Aerial Photography and Visualisation for Built Heritage - PhD Portfolio by Kieran Baxter
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Sunday, 28 July 2013

St Andrews Cathedral, Pier and Castle from the Air

St Andrews is a favorite location for aerial photography with fantastic built heritage, geology and coastal landscape rolled together to create some striking visuals.

St Andrews pier, cathedral and castle photographed from a light aircraft
Flying over East Sands beach in a light aircraft offered this high level overview of the historic town and coastline.

The remains of St Andrews Cathedral, kite aerial photograph
This vertigo-inducing kite photograph shows what appears to be a stand-alone monument. In fact these are the remnants of a larger lost structure at St Andrews Cathedral.

St Andrews pier, Kite Aerial Photograph
The long walk to the end of St Andrews pier follows the line of natural geological features, visible at low tide.

St Andrews Castle, photographed from a light aircraft
St Andrews Castle is perched a little further along this rocky coastline. This winter shot, taken from a light aircraft, shows a web of footprints left by visitors exploring the site.

Saturday, 20 July 2013

High & Low Exhibition Open at Falkland Centre for Stewardship

An exhibition of my aerial photographs - including images from a kite platfrom, light aircraft, and computer generated orthographic views by Susie Green - opened at Falkland Estate on Tuesday with launch event and presentation. I was please to see a good number of attendees for what was an enjoyable evening with lots of good questions and discussion.

Pairs of aerial photographs are displayed in the converted stables.
The exhibition itself is set up in the Stables where it will remain until mid August. The old horse booths create a great space where images can be grouped into pairings like these:

High & low altitude vertical photographs of White Caterthun showing subtle enclosure remains.
This example shows two near-vertical views of White Caterthun hill fort in Angus - one from high altitude and the other taken from a camera suspended from a kite. The lower view (on the right) shows the remains of a circular enclosure, seemingly underlying the main rampart, which is made more visible in the melting snow.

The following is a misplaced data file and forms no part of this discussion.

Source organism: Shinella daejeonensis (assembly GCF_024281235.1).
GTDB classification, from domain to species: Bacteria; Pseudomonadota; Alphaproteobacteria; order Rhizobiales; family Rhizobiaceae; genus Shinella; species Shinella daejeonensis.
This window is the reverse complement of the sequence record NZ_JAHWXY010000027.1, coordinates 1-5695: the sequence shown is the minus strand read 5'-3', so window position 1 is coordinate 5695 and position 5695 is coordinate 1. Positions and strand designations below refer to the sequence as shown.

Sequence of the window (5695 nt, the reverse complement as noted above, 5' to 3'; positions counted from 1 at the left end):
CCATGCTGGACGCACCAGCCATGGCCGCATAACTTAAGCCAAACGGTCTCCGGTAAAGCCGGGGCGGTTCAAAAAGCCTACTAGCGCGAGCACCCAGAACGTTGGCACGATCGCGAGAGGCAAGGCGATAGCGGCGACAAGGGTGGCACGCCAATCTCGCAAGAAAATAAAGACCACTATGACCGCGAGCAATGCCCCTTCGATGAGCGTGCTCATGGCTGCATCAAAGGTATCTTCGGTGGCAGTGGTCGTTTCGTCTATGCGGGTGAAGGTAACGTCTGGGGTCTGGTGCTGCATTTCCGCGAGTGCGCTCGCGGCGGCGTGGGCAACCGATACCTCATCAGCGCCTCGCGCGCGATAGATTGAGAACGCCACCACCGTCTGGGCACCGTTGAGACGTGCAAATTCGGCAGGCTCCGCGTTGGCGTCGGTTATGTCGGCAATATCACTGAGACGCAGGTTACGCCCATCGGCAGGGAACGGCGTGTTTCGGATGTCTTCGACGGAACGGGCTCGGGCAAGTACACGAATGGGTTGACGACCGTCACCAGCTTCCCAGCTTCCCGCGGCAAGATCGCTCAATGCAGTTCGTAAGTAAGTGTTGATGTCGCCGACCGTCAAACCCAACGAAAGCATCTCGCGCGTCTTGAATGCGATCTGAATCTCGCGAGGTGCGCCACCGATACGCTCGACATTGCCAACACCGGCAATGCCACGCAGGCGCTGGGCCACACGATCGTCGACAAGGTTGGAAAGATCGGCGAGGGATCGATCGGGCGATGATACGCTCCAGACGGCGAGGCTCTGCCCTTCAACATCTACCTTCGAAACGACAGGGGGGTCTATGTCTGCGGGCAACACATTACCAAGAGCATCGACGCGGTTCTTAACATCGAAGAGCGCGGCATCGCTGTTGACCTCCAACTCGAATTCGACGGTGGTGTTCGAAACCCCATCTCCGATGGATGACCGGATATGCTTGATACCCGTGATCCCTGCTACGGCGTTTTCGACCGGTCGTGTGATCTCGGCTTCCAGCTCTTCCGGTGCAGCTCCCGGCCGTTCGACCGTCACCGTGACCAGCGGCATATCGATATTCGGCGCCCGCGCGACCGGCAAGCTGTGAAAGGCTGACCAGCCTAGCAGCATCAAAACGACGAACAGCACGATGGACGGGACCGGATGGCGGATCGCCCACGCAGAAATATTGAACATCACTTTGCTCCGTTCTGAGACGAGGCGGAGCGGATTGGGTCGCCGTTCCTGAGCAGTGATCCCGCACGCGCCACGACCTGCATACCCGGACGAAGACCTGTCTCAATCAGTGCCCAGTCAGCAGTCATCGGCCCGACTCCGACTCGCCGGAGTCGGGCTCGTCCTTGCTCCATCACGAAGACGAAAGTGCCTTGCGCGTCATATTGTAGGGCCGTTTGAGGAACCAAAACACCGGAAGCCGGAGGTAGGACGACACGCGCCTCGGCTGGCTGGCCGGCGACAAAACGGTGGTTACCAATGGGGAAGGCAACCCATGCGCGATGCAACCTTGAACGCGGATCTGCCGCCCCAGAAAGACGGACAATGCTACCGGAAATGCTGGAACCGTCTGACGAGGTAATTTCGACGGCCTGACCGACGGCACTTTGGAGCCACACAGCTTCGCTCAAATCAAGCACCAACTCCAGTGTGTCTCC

The range of images includes ortho-rectified views by Susie Green.
As well as a series of oblique views from high and low altitude the exhibition includes orthographic renders of Susie Green's very high resolution computer models of White and Brown Caterthun generated from structure from motion photogrammetry (see Susie's website here).

The exhibition marks the end of an image gathering stage of a pilot project exploring the characteristics of different aerial photography platforms, methods and approaches. the next stage is to take this imagery and bring it forward into more cinematic and interpretive outcomes, which further tell the story of these fantastic monuments. This animated test of Maiden Castle in the Lomond Hills gives a sense of the potential for this kind of imagery.

The Falkirk Wheel and Arria Sculpture, Cumbernauld

On a recent trip to Glasgow I stopped off at a couple more modern sites to get some kite photos. The Falkirk Wheel - with it's the circular basin, bold architecture and impressive engineering - makes a great subject for the aerial view.

The Falkirk Wheel with the Ochill hills in the distance.
The worlds only rotating canal boat lift was opened in 2002 and connects the Firth and Clyde Canal with the Union Canal. When it is not in use for canal traffic short boat trips take visitors up and down the lift.

An elevated aqueduct carries boats to the top of the lift.
This shot gives an unusual angle on the familiar Arria sculpture which overlooks the busy M80 near Cumbernauld. More about the story behind the sculpture is on the website (here) of it's creator Andy Scott.

The Arria sculpture by Andy Scott stands near Cumbernauld.